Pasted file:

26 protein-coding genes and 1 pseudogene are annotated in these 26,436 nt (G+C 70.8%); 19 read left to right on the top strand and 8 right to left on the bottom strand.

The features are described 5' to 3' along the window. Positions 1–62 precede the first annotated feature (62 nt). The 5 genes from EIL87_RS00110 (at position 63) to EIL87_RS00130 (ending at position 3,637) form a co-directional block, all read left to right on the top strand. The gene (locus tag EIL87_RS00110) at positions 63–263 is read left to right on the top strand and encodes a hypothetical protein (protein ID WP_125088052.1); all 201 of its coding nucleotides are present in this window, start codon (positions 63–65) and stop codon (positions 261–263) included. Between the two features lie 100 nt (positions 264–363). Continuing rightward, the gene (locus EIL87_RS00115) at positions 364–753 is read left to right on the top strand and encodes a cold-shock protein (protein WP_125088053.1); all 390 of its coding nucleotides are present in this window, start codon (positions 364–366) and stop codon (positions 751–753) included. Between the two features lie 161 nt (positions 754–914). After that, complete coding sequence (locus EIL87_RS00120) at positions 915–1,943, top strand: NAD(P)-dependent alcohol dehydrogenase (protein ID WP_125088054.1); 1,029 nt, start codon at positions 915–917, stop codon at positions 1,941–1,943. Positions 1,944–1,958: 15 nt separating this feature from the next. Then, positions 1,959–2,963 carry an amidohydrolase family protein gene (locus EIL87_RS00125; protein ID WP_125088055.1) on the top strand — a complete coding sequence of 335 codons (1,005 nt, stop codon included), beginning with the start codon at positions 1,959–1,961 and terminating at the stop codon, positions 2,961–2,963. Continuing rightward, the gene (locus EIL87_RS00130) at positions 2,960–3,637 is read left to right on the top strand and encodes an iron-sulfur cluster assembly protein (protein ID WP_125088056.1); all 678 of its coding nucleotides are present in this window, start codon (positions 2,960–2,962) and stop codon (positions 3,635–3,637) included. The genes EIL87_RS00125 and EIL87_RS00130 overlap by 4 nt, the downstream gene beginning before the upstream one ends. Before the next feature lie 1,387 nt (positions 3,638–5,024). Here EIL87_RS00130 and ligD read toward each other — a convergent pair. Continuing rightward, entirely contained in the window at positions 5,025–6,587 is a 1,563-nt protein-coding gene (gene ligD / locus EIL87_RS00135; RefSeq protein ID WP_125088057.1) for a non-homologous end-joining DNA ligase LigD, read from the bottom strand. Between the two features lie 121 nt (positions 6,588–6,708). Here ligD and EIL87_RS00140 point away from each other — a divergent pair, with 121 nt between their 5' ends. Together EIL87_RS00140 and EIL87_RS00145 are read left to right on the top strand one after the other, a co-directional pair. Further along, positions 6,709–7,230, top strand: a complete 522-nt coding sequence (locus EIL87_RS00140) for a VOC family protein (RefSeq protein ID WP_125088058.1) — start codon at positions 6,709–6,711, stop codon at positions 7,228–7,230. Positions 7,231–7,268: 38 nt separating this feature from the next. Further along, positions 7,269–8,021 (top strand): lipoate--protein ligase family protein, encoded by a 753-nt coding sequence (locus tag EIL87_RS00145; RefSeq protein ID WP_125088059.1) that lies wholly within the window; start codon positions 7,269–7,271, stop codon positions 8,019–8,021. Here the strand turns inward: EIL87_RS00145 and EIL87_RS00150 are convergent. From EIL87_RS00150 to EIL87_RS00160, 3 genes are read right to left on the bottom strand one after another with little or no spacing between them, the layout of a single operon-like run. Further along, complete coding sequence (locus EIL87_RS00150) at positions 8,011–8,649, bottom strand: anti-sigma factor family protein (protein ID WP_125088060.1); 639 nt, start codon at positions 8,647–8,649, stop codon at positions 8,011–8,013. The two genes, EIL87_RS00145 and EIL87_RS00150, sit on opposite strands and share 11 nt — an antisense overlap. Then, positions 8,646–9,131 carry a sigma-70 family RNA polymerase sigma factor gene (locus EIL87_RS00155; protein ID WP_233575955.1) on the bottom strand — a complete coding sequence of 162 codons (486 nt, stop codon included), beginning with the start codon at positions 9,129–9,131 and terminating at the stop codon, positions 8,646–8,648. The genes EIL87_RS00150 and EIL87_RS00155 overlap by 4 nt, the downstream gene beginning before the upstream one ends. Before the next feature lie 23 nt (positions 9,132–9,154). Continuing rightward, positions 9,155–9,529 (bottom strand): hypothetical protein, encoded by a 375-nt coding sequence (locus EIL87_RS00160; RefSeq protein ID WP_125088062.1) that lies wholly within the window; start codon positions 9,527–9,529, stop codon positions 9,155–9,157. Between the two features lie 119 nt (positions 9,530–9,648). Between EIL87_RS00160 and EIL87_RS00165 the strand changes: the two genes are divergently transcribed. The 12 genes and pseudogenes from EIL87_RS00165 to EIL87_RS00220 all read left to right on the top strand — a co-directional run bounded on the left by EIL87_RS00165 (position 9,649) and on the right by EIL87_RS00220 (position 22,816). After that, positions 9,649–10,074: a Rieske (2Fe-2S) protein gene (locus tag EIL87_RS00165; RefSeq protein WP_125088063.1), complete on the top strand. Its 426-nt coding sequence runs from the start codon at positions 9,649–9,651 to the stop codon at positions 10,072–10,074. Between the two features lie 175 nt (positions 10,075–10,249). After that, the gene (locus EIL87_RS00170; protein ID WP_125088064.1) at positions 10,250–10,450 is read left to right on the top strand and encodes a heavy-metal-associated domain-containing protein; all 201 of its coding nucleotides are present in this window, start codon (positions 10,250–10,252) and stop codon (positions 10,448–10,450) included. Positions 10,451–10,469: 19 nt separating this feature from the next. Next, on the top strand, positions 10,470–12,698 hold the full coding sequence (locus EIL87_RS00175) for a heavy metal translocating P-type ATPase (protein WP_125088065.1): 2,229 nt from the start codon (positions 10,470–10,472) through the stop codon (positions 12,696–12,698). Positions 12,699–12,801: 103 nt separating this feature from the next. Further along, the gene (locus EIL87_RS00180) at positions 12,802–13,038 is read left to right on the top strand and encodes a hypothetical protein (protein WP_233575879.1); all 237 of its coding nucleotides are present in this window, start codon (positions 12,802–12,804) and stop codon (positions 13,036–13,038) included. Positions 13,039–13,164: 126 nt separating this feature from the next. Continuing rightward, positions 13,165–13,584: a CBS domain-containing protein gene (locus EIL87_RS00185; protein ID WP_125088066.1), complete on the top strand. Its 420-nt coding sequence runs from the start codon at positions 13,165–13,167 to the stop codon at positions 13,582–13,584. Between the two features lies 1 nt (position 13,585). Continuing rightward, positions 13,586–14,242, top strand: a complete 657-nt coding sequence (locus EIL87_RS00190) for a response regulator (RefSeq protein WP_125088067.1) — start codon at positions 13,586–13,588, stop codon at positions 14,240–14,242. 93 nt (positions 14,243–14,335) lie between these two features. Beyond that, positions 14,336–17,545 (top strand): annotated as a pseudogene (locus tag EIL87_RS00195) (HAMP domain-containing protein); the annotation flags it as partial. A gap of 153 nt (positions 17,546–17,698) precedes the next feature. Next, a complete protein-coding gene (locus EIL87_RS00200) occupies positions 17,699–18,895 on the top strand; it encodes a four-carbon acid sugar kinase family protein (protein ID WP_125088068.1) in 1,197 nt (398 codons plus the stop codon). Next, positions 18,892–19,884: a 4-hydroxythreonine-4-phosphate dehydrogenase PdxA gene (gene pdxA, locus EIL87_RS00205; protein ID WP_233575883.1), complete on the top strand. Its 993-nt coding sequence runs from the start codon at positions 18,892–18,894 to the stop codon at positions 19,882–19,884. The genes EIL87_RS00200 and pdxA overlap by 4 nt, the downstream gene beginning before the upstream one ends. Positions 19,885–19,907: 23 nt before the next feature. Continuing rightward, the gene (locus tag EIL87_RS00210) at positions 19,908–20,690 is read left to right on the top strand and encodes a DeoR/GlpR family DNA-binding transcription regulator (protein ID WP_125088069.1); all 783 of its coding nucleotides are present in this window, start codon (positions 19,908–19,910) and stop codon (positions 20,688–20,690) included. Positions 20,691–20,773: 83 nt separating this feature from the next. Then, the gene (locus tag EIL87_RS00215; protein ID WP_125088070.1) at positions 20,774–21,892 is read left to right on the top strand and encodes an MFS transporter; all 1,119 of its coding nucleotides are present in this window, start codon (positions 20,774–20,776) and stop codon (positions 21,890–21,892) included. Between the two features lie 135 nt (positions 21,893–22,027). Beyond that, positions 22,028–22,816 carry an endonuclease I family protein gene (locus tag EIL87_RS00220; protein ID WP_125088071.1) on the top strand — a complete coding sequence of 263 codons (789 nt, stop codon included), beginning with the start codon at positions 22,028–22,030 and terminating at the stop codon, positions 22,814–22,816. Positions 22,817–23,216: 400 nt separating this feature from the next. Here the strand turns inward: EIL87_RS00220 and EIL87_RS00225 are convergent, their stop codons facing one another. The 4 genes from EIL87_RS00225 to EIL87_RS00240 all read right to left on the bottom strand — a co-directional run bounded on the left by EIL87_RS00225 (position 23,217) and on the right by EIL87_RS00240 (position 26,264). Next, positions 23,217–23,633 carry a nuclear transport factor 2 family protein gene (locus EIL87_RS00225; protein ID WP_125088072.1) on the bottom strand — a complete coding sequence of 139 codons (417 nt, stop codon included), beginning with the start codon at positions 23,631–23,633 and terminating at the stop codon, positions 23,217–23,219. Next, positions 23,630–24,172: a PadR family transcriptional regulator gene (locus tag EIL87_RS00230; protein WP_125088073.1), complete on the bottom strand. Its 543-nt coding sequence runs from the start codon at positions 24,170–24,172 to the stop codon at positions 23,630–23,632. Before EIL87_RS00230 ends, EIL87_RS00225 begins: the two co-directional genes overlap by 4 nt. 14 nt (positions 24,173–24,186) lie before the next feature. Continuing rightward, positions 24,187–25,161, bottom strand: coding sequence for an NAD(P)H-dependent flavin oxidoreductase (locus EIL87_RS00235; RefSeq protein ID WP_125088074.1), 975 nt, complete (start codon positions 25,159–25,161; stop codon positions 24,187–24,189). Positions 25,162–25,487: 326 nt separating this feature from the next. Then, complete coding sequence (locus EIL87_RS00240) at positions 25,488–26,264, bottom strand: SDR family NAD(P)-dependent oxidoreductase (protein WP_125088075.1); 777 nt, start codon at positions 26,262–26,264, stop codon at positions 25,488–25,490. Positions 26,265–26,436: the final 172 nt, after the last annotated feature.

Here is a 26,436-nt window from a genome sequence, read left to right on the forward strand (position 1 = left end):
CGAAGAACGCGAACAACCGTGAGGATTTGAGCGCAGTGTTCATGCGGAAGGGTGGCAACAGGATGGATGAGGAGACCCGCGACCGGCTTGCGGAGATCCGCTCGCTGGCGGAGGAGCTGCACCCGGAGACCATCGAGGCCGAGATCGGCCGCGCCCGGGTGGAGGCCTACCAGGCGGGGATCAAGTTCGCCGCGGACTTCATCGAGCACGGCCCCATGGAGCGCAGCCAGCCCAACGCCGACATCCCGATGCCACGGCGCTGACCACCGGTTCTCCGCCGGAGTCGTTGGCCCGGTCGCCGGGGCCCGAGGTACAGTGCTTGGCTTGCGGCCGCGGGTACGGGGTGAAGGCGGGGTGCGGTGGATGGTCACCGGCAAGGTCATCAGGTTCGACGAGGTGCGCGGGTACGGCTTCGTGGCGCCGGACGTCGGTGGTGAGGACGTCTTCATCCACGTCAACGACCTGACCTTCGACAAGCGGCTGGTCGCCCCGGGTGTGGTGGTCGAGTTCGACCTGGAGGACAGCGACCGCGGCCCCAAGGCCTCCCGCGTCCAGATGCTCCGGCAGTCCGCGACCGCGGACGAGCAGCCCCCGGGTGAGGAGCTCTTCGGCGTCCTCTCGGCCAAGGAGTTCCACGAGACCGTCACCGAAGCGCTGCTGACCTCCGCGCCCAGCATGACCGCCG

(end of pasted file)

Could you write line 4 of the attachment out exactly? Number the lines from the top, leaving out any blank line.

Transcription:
CGAAGAACGCGAACAACCGTGAGGATTTGAGCGCAGTGTTCATGCGGAAGGGTGGCAACAGGATGGATGAGGAGACCCGCGACCGGCTTGCGGAGATCCGCTCGCTGGCGGAGGAGCTGCACCCGGAGACCATCGAGGCCGAGATCGGCCGCGCCCGGGTGGAGGCCTACCAGGCGGGGATCAAGTTCGCCGCGGACTTCATCGAGCACGGCCCCATGGAGCGCAGCCAGCCCAACGCCGACATCCCGATGCCACGGCGCTGACCACCGGTTCTCCGCCGGAGTCGTTGGCCCGGTCGCCGGGGCCCGAGGTACAGTGCTTGGCTTGCGGCCGCGGGTACGGGGTGAAGGCGGGGTGCGGTGGATGGTCACCGGCAAGGTCATCAGGTTCGACGAGGTGCGCGGGTACGGCTTCGTGGCGCCGGACGTCGGTGGTGAGGACGTCTTCATCCACGTCAACGACCTGACCTTCGACAAGCGGCTGGTCGCCCCGGGTGTGGTGGTCGAGTTCGACCTGGAGGACAGCGACCGCGGCCCCAAGGCCTCCCGCGTCCAGATGCTCCGGCAGTCCGCGACCGCGGACGAGCAGCCCCCGGGTGAGGAGCTCTTCGGCGTCCTCTCGGCCAAGGAGTTCCACGAGACCGTCACCGAAGCGCTGCTGACCTCCGCGCCCAGCATGACCGCCG